Abseiling engineers ensure Victorian-era Wester Ross suspension bridge is good to go at Corrieshalloch Gorge National Nature Reserve run by the National Trust for Scotland
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ENGINEERS with a head for heights used abseiling skills to carry out work on a Victorian suspension bridge dangling over a spectacular gorge in Wester Ross.
Conservation charity the National Trust for Scotland, which looks after the Corrieshalloch Gorge National Nature Reserve (NNR) site, had closed the area as a precautionary measure earlier this month.
The suspension bridge was closed after a routine inspection indicated a potential issue. Contractors visited last week and completed repairs and maintenance paving the way for the NNR to be reopened.
Contractors Dinardo Partnership and Trac Engineering carried out the vital repairs and maintenance work on the historic bridge. Work involved abseiling off the bridge, which is some 200ft above the gorge below, in order to access the underside of the bridge deck.
Built in 1874 for the Victorian engineer Sir John Fowler, this historic bridge is quite an early example of a 19th-century suspended deck bridge using cables, rather than chain links that were more common at the time.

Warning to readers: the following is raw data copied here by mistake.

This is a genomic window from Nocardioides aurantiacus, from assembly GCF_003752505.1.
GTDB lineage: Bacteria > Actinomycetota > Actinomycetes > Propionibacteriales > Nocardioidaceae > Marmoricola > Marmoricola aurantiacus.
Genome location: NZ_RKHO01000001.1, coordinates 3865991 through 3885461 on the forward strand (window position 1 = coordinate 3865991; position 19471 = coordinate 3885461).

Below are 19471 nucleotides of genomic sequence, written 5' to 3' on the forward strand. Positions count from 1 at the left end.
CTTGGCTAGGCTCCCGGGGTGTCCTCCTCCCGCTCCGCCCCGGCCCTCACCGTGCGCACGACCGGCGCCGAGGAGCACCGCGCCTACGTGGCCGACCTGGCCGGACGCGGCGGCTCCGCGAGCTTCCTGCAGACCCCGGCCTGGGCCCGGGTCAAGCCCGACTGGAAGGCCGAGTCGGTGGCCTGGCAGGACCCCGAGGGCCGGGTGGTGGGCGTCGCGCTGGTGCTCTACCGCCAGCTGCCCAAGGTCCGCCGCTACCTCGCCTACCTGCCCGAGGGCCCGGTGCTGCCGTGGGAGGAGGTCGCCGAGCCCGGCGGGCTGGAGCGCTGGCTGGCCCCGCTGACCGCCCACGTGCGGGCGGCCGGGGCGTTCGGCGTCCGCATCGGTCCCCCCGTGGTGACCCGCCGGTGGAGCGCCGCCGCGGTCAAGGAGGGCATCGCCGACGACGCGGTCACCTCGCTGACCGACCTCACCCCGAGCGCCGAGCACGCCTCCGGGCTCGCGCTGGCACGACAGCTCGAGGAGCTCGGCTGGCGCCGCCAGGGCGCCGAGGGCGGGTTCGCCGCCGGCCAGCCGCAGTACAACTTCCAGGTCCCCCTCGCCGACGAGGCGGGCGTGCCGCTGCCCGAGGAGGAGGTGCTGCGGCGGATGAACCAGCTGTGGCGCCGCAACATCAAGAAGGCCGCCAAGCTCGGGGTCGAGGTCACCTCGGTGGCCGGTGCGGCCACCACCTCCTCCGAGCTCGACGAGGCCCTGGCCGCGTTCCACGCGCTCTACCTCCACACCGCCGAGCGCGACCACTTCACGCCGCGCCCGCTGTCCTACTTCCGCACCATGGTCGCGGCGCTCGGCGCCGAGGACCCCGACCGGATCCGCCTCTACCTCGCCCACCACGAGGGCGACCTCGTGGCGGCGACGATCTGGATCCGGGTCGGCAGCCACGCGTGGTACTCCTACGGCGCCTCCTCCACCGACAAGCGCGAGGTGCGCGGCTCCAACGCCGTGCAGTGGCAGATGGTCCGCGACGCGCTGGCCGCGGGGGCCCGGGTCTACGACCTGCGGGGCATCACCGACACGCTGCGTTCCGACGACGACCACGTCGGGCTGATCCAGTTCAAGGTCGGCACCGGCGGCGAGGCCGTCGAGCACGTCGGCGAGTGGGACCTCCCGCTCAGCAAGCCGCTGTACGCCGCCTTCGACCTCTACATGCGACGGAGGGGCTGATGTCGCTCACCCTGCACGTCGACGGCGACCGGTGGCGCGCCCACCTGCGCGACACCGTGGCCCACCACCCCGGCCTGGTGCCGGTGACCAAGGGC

The suspension bridge is designed to move a little bit, but excessive movement can cause damage – which is why numbers are limited to six people on the bridge.
Designs to improve visitor facilities at the Corrieshalloch site, which welcomes more than 100,000 visitors per year, were submitted for planning approval with Highland Council in May this year.
The charity has created plans for sensitively-designed new visitor facilities at the Gorge, to help with the safe and sustainable management of visitors to the National Nature Reserve, ensuring, it says, that Corrieshalloch’s built and natural heritage is well cared for now and in the future.
This will include toilets, wi-fi, a blue loo for campervans, improved parking facilities and paths, wayfinding and interpretation around the National Nature Reserve, enabling visitors to enjoy an enhanced experience.
With its beautiful location and impressive scenery, Corrieshalloch Gorge has seen an increase in visitor numbers since 2012, to more than 100,000 annually.
The £2.3 million project has secured £923,277 funding from the Natural and Cultural Heritage Fund.
It’s part of a new almost £9 million Scottish programme of projects to invest in the Highlands and Islands to provide more and better quality opportunities for visitors to enjoy natural and cultural heritage assets. The Natural and Cultural Heritage Fund is led by NatureScot and is part funded through the European Development Fund.
The Natural and Cultural Heritage Fund will encourage people to visit some of the more remote and rural areas and create and sustain jobs, businesses and services in local communities.
The purpose of the fund is to promote and develop the outstanding natural and cultural heritage of the Highlands and Islands in a way that conserves and protects them.